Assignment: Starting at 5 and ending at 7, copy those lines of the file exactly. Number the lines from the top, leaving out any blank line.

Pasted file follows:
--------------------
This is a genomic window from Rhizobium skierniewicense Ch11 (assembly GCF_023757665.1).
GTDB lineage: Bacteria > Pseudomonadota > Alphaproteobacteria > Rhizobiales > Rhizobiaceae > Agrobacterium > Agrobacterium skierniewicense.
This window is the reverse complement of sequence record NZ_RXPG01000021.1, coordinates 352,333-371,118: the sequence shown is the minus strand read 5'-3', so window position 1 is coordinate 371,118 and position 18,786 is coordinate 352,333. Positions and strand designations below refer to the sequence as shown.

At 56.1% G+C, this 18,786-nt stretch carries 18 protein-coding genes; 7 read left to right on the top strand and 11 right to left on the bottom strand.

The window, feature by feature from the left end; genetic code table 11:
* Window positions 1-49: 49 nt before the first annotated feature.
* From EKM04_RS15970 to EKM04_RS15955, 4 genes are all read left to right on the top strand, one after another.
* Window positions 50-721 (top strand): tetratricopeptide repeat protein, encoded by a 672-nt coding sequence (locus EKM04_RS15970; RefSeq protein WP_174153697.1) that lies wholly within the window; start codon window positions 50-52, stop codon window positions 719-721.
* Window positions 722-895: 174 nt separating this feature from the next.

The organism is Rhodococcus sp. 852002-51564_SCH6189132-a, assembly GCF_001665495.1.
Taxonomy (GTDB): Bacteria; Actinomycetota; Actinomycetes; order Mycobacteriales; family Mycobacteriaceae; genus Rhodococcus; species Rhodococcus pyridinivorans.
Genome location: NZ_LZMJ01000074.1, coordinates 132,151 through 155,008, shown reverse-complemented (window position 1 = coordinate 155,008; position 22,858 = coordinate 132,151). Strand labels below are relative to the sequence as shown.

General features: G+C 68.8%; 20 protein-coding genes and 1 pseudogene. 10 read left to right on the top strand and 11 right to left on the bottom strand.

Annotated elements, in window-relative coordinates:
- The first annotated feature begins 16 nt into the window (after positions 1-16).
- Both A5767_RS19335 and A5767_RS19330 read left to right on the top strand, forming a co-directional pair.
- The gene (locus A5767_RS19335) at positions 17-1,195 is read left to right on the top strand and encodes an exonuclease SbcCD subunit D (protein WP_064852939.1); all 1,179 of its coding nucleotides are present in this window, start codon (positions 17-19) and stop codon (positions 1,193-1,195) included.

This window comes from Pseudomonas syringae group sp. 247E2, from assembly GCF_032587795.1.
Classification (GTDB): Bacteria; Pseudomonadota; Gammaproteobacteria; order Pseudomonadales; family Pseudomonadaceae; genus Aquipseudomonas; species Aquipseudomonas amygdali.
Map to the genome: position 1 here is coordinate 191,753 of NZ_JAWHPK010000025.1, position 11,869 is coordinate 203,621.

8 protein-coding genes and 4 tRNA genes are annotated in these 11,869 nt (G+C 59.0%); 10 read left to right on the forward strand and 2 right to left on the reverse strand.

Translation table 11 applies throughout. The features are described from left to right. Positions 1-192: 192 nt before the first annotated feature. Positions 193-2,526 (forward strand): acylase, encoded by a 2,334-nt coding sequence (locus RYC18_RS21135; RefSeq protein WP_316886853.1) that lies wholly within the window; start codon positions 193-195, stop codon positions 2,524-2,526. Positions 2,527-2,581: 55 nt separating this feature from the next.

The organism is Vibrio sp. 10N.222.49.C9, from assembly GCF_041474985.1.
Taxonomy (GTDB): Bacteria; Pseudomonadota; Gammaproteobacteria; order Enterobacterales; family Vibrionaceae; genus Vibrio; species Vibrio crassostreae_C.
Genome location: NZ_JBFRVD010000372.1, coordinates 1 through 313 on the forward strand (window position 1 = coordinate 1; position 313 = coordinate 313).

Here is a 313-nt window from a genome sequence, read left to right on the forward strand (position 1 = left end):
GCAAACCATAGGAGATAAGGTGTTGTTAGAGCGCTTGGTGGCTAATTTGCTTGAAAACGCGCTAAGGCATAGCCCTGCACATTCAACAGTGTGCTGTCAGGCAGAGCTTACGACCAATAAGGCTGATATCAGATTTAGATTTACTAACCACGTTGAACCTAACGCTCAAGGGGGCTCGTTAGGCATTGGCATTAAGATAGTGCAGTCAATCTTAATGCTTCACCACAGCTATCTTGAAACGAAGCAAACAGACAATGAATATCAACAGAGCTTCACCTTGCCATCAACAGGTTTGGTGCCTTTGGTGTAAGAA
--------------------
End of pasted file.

The window, feature by feature from the left end; genetic code table 11:
* Window positions 1-49: 49 nt before the first annotated feature.
* From EKM04_RS15970 to EKM04_RS15955, 4 genes are all read left to right on the top strand, one after another.